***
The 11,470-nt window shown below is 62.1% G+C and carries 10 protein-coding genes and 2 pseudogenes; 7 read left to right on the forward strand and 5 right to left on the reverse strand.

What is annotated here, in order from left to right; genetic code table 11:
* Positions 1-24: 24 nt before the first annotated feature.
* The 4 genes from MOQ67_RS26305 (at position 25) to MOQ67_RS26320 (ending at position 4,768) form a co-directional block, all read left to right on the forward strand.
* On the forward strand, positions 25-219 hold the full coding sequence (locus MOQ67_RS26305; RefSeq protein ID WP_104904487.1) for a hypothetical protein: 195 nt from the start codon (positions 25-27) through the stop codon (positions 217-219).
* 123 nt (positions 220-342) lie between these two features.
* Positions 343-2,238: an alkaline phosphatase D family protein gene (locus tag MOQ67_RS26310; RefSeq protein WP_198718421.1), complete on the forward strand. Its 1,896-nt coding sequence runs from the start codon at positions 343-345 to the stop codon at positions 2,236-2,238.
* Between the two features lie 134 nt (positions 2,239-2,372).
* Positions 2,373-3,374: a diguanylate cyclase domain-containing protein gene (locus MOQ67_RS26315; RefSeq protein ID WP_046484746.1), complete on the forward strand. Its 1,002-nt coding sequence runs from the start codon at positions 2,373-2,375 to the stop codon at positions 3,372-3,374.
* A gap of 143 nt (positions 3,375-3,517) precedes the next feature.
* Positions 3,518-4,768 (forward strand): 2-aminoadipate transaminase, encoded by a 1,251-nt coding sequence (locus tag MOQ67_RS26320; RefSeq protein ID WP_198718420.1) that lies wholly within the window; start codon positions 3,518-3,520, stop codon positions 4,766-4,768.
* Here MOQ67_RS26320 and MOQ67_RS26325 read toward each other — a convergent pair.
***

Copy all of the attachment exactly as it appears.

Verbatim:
The 11,470-nt window shown below is 62.1% G+C and carries 10 protein-coding genes and 2 pseudogenes; 7 read left to right on the forward strand and 5 right to left on the reverse strand.

What is annotated here, in order from left to right; genetic code table 11:
* Positions 1-24: 24 nt before the first annotated feature.
* The 4 genes from MOQ67_RS26305 (at position 25) to MOQ67_RS26320 (ending at position 4,768) form a co-directional block, all read left to right on the forward strand.
* On the forward strand, positions 25-219 hold the full coding sequence (locus MOQ67_RS26305; RefSeq protein ID WP_104904487.1) for a hypothetical protein: 195 nt from the start codon (positions 25-27) through the stop codon (positions 217-219).
* 123 nt (positions 220-342) lie between these two features.
* Positions 343-2,238: an alkaline phosphatase D family protein gene (locus tag MOQ67_RS26310; RefSeq protein WP_198718421.1), complete on the forward strand. Its 1,896-nt coding sequence runs from the start codon at positions 343-345 to the stop codon at positions 2,236-2,238.
* Between the two features lie 134 nt (positions 2,239-2,372).
* Positions 2,373-3,374: a diguanylate cyclase domain-containing protein gene (locus MOQ67_RS26315; RefSeq protein ID WP_046484746.1), complete on the forward strand. Its 1,002-nt coding sequence runs from the start codon at positions 2,373-2,375 to the stop codon at positions 3,372-3,374.
* A gap of 143 nt (positions 3,375-3,517) precedes the next feature.
* Positions 3,518-4,768 (forward strand): 2-aminoadipate transaminase, encoded by a 1,251-nt coding sequence (locus tag MOQ67_RS26320; RefSeq protein ID WP_198718420.1) that lies wholly within the window; start codon positions 3,518-3,520, stop codon positions 4,766-4,768.
* Here MOQ67_RS26320 and MOQ67_RS26325 read toward each other — a convergent pair.